Conservative rebels propose a cross-party alliance for soft Brexit
Theresa May is being urged to reach out to Labour and face down hardline Brexiters to seek a stronger future relationship with Europe.
Conservative MPs who defied the government last week to ensure that Parliament gets a vote on the Brexit Withdraw bill are now urging Prime Minister Theresa May to reach out to Labour MPs and send out the message that there is no majority in Parliament that wants a hard Brexit.
“At the moment, the Labour party is terribly divided and therefore there are quite a large body of independent-minded Labour MPs who would be willing to respond positively to a request to provide support to a government that is seen to be doing the right thing,” one rebel told the Guardian.
The aim is to get a closer relationship with the EU when Brexit occurs and continue being member of the single market and customs union. According to the Telegraph, in the meeting of the full divided cabinet on Tuesday, May is expected to face down the hard Brexiters by saying: "We would propose that our access to one another's markets would continue as now, while we prepare and implement the new processes and new systems that will underpin our future partnership.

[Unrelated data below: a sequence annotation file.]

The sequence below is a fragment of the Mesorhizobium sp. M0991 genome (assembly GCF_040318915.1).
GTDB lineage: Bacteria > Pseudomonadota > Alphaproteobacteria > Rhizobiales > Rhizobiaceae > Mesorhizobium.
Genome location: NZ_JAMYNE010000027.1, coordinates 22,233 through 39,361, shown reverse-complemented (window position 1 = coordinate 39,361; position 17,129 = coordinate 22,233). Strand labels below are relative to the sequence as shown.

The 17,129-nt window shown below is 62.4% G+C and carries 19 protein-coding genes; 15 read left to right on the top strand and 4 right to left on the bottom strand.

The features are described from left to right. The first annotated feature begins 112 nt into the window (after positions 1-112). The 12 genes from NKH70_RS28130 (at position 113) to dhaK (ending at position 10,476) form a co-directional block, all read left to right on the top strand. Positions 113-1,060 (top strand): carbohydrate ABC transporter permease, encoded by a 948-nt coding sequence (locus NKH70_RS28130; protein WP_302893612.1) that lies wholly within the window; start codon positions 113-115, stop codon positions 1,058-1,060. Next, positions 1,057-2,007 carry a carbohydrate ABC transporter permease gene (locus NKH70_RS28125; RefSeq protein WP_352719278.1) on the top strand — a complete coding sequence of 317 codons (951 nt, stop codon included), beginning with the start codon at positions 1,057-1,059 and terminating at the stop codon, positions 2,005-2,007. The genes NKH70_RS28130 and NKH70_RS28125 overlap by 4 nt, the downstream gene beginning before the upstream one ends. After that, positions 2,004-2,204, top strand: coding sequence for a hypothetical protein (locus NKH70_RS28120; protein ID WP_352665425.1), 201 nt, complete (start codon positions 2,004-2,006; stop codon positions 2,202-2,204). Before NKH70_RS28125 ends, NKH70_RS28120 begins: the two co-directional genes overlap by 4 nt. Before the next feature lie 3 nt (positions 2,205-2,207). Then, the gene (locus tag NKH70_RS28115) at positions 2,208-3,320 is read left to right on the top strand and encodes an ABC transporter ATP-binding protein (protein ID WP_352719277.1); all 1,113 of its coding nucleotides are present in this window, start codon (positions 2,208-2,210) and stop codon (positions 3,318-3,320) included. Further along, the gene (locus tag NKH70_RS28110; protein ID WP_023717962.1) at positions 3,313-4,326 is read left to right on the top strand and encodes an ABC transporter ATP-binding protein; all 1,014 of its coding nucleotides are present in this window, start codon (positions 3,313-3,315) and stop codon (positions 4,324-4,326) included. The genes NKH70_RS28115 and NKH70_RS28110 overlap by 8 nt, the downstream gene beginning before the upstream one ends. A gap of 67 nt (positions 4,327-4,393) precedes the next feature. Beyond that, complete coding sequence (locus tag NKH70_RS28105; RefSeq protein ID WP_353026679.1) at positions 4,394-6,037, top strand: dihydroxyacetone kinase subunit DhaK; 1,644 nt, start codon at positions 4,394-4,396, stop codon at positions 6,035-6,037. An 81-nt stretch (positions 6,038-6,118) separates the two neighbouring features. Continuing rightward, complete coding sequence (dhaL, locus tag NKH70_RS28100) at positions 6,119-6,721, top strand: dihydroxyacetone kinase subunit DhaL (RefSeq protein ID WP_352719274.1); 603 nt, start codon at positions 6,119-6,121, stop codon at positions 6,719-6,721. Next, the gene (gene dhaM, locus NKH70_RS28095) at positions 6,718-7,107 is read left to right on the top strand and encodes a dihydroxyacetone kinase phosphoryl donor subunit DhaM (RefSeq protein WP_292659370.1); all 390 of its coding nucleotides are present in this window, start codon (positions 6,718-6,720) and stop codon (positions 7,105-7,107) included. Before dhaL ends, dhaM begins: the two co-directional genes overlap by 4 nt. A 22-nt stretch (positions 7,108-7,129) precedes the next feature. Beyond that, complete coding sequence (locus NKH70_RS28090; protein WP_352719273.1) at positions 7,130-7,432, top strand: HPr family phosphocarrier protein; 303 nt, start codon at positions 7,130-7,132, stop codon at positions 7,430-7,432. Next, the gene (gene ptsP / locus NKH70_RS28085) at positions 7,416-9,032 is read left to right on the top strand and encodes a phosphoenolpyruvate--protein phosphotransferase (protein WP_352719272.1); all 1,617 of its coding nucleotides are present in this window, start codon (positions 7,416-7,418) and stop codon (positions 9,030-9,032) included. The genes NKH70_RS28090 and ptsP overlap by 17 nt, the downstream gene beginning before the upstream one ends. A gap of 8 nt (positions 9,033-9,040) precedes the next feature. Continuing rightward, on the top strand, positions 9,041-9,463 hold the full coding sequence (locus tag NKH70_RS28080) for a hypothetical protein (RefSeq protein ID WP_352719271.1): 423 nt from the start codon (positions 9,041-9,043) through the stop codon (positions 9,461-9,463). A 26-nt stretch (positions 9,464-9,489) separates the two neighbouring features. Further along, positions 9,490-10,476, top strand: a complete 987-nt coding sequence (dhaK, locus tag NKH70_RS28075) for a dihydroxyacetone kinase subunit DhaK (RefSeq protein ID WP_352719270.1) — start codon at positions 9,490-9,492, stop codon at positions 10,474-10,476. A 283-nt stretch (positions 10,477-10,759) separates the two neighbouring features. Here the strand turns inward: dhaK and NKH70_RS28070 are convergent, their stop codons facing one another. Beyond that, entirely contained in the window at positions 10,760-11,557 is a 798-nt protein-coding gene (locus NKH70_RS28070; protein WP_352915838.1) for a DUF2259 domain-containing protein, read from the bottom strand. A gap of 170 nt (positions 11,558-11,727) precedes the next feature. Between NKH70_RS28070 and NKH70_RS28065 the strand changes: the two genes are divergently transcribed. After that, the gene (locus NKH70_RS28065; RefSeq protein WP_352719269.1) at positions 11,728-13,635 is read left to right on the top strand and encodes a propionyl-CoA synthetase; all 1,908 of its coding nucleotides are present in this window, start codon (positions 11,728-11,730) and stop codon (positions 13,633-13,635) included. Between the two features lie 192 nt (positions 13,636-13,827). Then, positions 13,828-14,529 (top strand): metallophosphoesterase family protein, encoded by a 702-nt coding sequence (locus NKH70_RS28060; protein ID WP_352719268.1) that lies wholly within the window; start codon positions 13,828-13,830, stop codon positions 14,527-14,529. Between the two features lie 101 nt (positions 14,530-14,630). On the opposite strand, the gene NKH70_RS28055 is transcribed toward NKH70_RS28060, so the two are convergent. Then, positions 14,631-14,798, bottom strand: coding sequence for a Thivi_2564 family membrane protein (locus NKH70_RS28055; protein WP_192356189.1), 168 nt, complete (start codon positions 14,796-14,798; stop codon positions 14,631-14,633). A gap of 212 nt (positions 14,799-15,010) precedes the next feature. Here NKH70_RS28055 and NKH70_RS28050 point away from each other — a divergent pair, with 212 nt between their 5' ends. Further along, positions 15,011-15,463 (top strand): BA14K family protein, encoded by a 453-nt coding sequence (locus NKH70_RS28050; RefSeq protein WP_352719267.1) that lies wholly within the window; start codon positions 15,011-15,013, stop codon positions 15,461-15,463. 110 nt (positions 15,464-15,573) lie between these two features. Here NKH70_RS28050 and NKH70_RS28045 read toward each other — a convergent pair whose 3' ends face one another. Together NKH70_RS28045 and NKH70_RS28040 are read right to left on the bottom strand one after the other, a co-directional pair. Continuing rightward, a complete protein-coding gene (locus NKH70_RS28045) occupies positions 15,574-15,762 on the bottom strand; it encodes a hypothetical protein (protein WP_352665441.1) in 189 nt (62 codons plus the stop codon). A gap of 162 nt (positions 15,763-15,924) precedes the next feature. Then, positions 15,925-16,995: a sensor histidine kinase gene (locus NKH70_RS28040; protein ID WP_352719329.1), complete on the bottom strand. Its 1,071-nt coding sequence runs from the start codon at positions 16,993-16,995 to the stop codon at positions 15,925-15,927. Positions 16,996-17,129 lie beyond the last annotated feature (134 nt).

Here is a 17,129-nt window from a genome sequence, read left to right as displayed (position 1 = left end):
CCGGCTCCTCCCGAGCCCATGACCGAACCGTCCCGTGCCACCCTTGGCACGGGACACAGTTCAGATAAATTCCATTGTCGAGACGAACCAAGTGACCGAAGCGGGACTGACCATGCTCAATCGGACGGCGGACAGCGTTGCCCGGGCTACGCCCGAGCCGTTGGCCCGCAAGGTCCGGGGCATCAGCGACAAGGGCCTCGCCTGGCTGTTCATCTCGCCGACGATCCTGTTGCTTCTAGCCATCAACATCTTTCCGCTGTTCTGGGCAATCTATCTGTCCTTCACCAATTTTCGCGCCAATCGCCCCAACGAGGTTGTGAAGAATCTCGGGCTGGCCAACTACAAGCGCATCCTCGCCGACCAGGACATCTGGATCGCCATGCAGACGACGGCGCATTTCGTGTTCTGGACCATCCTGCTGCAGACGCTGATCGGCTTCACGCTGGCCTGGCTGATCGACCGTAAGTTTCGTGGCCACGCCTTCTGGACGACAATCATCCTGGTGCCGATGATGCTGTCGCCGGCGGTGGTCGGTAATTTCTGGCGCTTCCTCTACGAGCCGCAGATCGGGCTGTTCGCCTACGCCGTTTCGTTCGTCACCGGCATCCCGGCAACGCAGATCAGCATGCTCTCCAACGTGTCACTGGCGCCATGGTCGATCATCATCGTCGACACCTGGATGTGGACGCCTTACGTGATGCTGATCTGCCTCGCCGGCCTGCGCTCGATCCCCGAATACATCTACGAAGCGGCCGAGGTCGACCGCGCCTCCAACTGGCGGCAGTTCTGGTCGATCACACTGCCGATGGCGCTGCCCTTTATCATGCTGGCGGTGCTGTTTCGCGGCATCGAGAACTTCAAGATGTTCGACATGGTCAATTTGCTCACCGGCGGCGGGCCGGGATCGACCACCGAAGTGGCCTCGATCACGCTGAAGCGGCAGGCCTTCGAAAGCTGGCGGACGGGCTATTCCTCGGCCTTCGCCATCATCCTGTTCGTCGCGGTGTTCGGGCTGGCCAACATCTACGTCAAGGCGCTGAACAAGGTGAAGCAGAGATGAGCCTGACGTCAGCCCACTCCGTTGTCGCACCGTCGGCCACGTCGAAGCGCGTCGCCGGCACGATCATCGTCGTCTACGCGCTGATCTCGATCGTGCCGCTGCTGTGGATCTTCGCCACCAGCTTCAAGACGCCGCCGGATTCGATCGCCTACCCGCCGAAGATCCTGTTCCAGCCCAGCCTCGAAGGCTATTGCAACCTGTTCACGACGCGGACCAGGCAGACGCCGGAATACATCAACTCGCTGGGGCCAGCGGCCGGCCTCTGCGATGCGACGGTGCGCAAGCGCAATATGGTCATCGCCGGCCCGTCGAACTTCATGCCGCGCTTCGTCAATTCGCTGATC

"During this period we intend to register new arrivals from the EU as preparation for our future immigration system”.
One of the suggestions for a future deal is the “shared market approach”. The Institute for Public Policy Research propose a deal where there the regulatory alignment that exists today continues but with a new customs union similar to the current one.
Although the EU27’s chief negotiator Michel Barnier believes it’s not as simple. On Sunday he said that there might not be as much flexibility as the UK is expecting.
Barnier said: “They have to realise there won’t be any cherry picking. We won’t mix up the various scenarios to create a specific one and accommodate their wishes, mixing, for instance, the advantages of the Norwegian model, member of the single market, with the simple requirements of the Canadian one. No way. They have to face the consequences of their own decision.”
On the other hand, foreign secretary, Boris Johnson, said in the Sunday Times: “What we need to do is something new and ambitious, which allows zero tariffs and frictionless trade but still gives us that important freedom to decide our own regulatory framework, our own laws and do things in a distinctive way in the future”.